So – many of you out there are in the same predicament that I am in…. you have a DVR loaned to you from your cable company, and you have an external SATA (eSATA) drive attached to expand your storage. In my case, Time Warner is my provider and I have an Explorer 8300HD. Thankfully, Time Warner leaves the eSATA port on the 8300HD enabled, so you can buy yourself a nice SATA hard drive, a cheap eSATA case, and then assemble it and hook it to your DVR to instantly expand your storage.
When I first read that this was a possibility, I built a relatively benign 250GB external drive to hook up. I wanted to test to make sure that it really worked without dumping a lot of dough in the event it either didn’t work at all, or didn’t work right.
So I originally purchased a Western Digital Caviar Blue 250GB 3.5″ SATA 3.0Gb/s Drive, and an Antec MX-1 External Enclosure and a cheap eSATA cable. The Antec has a decent appearance, is reasonably priced, and it includes a nice mechanism for keeping the drive cool and happy. Once the products arrived, I dropped the hard drive into the case, shut the power off on my DVR (disconnected from the wall – the normal power button just puts it in standby), and plugged in the eSATA cable to the DVR and the Antec.
To make sure that the drive was recognized, I powered the Antec first, then I plugged the DVR back in. Much to my suprise, the DVR booted up and instantly recognized the Antec as supplemental storage. I happily began using the DVR as you normally would – and then ran into an issue…..
I ran out of space. Even worse, I had many shows on my DVR that I didn’t want to lose – but I really needed a bigger drive.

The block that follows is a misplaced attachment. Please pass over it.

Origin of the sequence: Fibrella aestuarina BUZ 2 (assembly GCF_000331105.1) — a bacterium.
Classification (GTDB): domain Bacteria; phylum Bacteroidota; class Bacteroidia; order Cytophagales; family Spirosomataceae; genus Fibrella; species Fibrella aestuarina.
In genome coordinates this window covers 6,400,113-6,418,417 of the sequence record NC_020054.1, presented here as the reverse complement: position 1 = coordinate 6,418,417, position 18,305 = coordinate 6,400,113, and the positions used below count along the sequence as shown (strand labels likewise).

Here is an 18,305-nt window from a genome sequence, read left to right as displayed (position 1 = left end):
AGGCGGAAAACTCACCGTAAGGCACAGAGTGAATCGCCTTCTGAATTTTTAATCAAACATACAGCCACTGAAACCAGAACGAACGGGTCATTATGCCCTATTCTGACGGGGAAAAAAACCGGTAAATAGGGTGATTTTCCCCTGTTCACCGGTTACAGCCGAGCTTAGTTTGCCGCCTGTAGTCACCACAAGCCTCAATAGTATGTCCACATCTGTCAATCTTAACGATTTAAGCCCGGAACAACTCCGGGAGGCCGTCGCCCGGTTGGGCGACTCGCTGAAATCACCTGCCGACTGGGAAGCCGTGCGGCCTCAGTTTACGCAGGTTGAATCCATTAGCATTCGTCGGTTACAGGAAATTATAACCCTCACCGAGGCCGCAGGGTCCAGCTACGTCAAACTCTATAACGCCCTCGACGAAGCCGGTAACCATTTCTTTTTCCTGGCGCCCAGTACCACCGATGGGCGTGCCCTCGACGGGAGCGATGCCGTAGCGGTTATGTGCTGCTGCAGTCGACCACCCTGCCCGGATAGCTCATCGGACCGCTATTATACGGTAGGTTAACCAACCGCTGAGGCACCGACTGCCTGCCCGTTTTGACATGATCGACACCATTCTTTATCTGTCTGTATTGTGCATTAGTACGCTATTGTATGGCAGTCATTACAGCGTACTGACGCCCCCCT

Ordering a new drive is no problem. Replacing the 250 with a bigger drive also isn’t a problem. Backup of the data, however, IS a problem. I shut everything down and decided that I would try to use something like Norton Ghost to make an image of the disk, and then would move the image on to the new drive.
Big problem – the file format is proprietary. Plug the drive into a computer, and it simply shows up blank, unformatted, uninitialized, etc – the “status” depends on what app you use.
So I started to look all around the net. I knew that somewhere out there had to be a product similar to Ghost that would just do a bit-by-bit dupe of a drive. After many frustrating
hours of searching, I seemed to have found it. Called Active@ Disk Image, it looked like the perfect product. Seems like it will do normal “Ghost” type functions where you can back up known formats to images, restore images, etc – but more importantly – it had a “Clone” feature that looked like it was exactly what I wanted – a bit-by-bit clone of a disk regardless of format.
So, I got a copy. I will do a full writeup in a future article complete with screenshots, but let me just tell you that it made a very simple task of taking the data from my 250GB drive and cloning it on to a Western Digital Caviar Black 1TB 3.5″ SATA 3.0Gb/s Drive. I knew the copy was good, Active@ Disk Image seemed like a very solid product – but I really wondered if it would work. Once the copy finished, I put the 1TB drive into the Antec enclosure, plugged everything in, and Viola – guess what – all of my shows were still there, and the amount of available space had tripled.
Look for the full writeup in a future post, but in the meantime – if you’re looking to dupe any drive of an unknown format – give this software a shot. They even have a free trial where you can try it out.